The Finch Formerly Known As Gold

23 August 2003

Train in vain

Bruce sees a future where cities here on the Lone Prairie are tied together much like the BosWash corridor back East:

The first critical step would be to tie Tulsa and Oklahoma City together and then to tie each of those locations to other cities to the north and south, with the most obvious choices being Kansas City to the north and Dallas/Fort Worth to the south. Promoters planning an event could then extend the reach of their potential audience to those cities and as long as access to the venue would require little more than a few trips on a fast and air conditioned train then you can count on people being willing to attend that event from other cities. Its no fun driving five hours either north or south to attend an event only to have to drive that distance back after the event has ended. It would be much more pleasurable if you knew that the return trip home might mean taking a nap or reading a book, watching a movie or visiting with friends.

I think a Tulsa/Oklahoma City train could be doable; Amtrak already has service of a sort in Oklahoma City, there's plenty of traffic between the two towns, and the distance is only about 100 miles, about the same as Baltimore to Philadelphia. And at the moment, Oklahoma City has better event facilities, so it's conceivable that Tulsans might come down en masse. But not a lot of people take the train south of here to Dallas, and how many people are likely to come down from Kansas City?

We'll never be BosWash, simply because the distances out here are too great. And that will have to be one heck of a fast train to beat my 5:10 time to Kansas City. What's more, Southwest often offers a $39 (!) air fare to Kansas City, which the train would be hard-pressed to match. (There is, of course, the fact that KCI is practically halfway to Des Moines and therefore you'll have to rely on ground transportation in the opposite direction to see anything, which offsets the fare bargain to some extent.)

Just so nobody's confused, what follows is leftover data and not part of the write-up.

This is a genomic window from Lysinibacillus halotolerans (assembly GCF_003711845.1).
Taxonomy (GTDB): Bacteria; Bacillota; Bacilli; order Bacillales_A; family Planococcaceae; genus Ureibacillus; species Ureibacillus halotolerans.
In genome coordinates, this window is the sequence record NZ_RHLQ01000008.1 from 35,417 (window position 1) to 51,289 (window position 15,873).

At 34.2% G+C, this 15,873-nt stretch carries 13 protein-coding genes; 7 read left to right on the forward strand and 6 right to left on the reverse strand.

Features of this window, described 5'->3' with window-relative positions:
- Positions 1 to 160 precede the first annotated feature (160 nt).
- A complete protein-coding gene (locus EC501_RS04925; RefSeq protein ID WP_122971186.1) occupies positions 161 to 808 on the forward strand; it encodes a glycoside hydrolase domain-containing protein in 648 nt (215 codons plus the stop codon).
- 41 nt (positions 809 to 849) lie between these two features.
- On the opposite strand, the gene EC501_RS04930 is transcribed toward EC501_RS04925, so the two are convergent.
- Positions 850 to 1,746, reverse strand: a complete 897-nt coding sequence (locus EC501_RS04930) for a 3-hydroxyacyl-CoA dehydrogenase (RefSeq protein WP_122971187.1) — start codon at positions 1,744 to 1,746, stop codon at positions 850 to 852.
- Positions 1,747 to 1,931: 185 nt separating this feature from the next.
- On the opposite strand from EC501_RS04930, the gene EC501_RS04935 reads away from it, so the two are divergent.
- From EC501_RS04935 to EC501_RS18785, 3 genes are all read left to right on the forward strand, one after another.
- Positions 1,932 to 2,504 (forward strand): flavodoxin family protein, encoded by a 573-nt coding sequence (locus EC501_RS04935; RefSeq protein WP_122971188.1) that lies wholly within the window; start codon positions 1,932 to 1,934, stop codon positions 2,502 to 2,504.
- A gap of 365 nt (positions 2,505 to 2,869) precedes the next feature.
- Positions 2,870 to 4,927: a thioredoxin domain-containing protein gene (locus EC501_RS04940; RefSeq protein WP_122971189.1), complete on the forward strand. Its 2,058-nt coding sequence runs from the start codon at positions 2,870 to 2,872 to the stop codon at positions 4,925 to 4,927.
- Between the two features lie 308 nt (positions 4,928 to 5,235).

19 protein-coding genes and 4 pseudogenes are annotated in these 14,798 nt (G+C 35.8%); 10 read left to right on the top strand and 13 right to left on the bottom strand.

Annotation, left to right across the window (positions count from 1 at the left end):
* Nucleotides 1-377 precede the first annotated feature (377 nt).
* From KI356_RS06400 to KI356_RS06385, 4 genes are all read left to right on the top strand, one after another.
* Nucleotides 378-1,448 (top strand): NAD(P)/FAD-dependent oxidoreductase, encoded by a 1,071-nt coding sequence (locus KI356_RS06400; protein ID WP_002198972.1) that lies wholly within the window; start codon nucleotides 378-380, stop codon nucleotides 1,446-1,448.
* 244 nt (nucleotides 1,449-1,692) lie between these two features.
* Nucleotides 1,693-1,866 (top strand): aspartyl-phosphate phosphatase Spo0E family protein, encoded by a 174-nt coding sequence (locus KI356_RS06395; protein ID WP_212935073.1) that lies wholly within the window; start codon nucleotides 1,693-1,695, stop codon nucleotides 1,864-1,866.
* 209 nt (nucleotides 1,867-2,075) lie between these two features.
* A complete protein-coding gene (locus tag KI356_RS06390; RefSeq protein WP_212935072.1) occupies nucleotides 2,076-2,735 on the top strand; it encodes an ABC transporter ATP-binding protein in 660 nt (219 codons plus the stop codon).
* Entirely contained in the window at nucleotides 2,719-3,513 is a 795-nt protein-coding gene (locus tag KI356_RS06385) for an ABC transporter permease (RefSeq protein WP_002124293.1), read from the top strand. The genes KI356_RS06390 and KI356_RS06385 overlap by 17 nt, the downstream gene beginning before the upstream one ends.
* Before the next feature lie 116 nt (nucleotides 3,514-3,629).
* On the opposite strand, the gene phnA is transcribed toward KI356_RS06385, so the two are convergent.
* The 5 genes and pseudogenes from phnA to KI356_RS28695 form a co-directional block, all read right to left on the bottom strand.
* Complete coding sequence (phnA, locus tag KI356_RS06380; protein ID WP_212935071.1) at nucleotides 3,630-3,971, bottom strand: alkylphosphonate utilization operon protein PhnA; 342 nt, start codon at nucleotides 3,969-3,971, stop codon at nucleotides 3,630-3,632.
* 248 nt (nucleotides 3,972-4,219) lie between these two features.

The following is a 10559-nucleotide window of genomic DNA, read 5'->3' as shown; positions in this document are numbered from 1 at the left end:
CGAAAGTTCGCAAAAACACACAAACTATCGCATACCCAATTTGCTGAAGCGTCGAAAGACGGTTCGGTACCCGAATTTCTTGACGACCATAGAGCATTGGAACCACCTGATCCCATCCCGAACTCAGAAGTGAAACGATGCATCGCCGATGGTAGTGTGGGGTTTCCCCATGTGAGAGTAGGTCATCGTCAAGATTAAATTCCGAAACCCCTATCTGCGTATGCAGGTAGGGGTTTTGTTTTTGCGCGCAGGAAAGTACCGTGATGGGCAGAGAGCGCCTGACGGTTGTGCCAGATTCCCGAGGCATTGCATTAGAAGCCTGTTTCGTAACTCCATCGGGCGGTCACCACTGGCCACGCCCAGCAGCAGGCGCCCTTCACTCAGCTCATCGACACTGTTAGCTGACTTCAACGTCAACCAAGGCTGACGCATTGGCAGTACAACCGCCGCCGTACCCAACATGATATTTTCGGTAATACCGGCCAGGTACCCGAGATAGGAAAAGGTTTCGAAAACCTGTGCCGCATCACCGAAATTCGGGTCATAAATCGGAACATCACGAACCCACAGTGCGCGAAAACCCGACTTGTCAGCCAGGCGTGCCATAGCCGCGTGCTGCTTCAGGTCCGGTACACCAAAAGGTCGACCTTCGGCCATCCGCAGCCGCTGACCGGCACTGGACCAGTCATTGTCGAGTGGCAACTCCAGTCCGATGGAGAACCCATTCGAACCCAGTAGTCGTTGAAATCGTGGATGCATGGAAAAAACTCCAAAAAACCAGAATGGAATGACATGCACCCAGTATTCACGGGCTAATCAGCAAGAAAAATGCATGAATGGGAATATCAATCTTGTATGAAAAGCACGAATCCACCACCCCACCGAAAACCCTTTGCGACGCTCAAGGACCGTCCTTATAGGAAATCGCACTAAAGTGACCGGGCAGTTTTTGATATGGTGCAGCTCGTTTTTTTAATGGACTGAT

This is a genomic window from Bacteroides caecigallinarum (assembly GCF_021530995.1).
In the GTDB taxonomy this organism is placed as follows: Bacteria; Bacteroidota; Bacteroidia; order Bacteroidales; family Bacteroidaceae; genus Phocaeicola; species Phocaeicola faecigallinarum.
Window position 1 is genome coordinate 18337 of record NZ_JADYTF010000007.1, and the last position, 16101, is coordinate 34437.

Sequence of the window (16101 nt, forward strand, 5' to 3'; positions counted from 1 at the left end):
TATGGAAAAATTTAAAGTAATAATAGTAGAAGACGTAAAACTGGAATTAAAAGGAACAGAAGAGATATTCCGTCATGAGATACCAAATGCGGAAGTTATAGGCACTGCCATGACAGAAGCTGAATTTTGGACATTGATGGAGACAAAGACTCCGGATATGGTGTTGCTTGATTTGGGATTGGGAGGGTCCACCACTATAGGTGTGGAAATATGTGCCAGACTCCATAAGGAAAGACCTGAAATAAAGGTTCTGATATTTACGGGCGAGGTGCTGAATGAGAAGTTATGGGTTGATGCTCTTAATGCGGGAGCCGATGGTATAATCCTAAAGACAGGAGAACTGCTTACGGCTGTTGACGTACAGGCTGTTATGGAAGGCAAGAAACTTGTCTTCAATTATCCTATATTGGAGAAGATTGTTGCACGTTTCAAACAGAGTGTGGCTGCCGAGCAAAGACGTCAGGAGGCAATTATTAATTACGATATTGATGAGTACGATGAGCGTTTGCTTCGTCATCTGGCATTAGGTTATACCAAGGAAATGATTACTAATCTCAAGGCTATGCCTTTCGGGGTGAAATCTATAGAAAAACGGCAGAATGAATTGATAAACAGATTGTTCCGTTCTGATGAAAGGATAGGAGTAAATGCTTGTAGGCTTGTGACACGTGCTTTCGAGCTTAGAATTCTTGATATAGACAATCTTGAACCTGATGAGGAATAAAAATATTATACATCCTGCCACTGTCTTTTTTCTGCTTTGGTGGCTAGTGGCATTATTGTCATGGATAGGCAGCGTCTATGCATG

Still, it's a long-term plan, and there are other factors at work, as Bruce notes:

With the heightened fears of flying and the questionable long term viability of some airlines it might be time to look for better alternatives for at least the short distance traveler.

I can buy that, I think. But all else being equal, I'll probably still drive, if only because I actually enjoy it.

Posted at 9:07 PM to Soonerland

its one thing to take a trip when you want to get away from the city for a while, its another thing entirely when, like I had to, you need to make several trips back and forth between cities. You find yourself staring at the same stretch of road again and again wondering,

"Why do I have to sit here and guide this damn thing back and forth, why can't I just ride? Please! I'm so bored!"

Posted by: bruce at 10:18 PM on 24 August 2003

Which is why commuter trains prevail in the East. But the costs are going to be so much higher here, simply because everything is so far away from everything else.

Posted by: CGHill at 6:22 AM on 25 August 2003



Posted by: Fuz at 9:05 PM on 25 August 2003

Having done the Tulsa-OKC drive, as well as the Boston-DC drive, I can say that the reason that the trains do well over there is density. There are twenty times as many people in the East Coast corridor as in the KC-Tulsa-OKC corridor. (And while I know of Tulsa folks who will travel to Dallas for the weekend, I don't know many going the other direction.) But it's not going to be twenty times cheaper to lay track in Oklahoma than New York.

Southwest Air is profitable. There's not a reason to build high-speed rail in Oklahoma. Moderate high-speed rail on the East Coast corridor survives only because of massive government subsidies.

Posted by: Max Power at 8:27 PM on 30 August 2003

Bruce doesn't have a problem with massive government subsidies. :)

Posted by: CGHill at 9:08 PM on 30 August 2003